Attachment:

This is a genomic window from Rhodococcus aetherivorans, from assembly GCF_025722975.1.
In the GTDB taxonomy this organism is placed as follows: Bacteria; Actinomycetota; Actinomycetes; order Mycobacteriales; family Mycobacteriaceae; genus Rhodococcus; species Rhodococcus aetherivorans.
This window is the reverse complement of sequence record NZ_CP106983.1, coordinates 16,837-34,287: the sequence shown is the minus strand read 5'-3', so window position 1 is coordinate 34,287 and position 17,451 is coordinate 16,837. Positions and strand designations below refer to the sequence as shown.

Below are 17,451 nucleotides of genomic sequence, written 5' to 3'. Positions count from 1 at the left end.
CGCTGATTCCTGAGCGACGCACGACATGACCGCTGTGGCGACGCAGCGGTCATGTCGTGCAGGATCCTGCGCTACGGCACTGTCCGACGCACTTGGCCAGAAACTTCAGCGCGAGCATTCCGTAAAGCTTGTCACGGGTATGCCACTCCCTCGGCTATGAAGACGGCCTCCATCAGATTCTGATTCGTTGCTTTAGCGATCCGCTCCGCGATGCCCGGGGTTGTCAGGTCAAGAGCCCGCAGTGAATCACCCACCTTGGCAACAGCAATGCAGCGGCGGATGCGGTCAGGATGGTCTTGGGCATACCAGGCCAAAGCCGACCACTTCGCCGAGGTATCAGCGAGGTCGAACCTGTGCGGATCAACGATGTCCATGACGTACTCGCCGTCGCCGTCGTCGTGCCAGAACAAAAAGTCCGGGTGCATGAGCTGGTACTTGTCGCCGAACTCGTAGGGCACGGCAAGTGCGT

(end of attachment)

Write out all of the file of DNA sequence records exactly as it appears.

This is a genomic window from Rhodococcus aetherivorans, from assembly GCF_025722975.1.
In the GTDB taxonomy this organism is placed as follows: Bacteria; Actinomycetota; Actinomycetes; order Mycobacteriales; family Mycobacteriaceae; genus Rhodococcus; species Rhodococcus aetherivorans.
This window is the reverse complement of sequence record NZ_CP106983.1, coordinates 16,837-34,287: the sequence shown is the minus strand read 5'-3', so window position 1 is coordinate 34,287 and position 17,451 is coordinate 16,837. Positions and strand designations below refer to the sequence as shown.

Below are 17,451 nucleotides of genomic sequence, written 5' to 3'. Positions count from 1 at the left end.
CGCTGATTCCTGAGCGACGCACGACATGACCGCTGTGGCGACGCAGCGGTCATGTCGTGCAGGATCCTGCGCTACGGCACTGTCCGACGCACTTGGCCAGAAACTTCAGCGCGAGCATTCCGTAAAGCTTGTCACGGGTATGCCACTCCCTCGGCTATGAAGACGGCCTCCATCAGATTCTGATTCGTTGCTTTAGCGATCCGCTCCGCGATGCCCGGGGTTGTCAGGTCAAGAGCCCGCAGTGAATCACCCACCTTGGCAACAGCAATGCAGCGGCGGATGCGGTCAGGATGGTCTTGGGCATACCAGGCCAAAGCCGACCACTTCGCCGAGGTATCAGCGAGGTCGAACCTGTGCGGATCAACGATGTCCATGACGTACTCGCCGTCGCCGTCGTCGTGCCAGAACAAAAAGTCCGGGTGCATGAGCTGGTACTTGTCGCCGAACTCGTAGGGCACGGCAAGTGCGT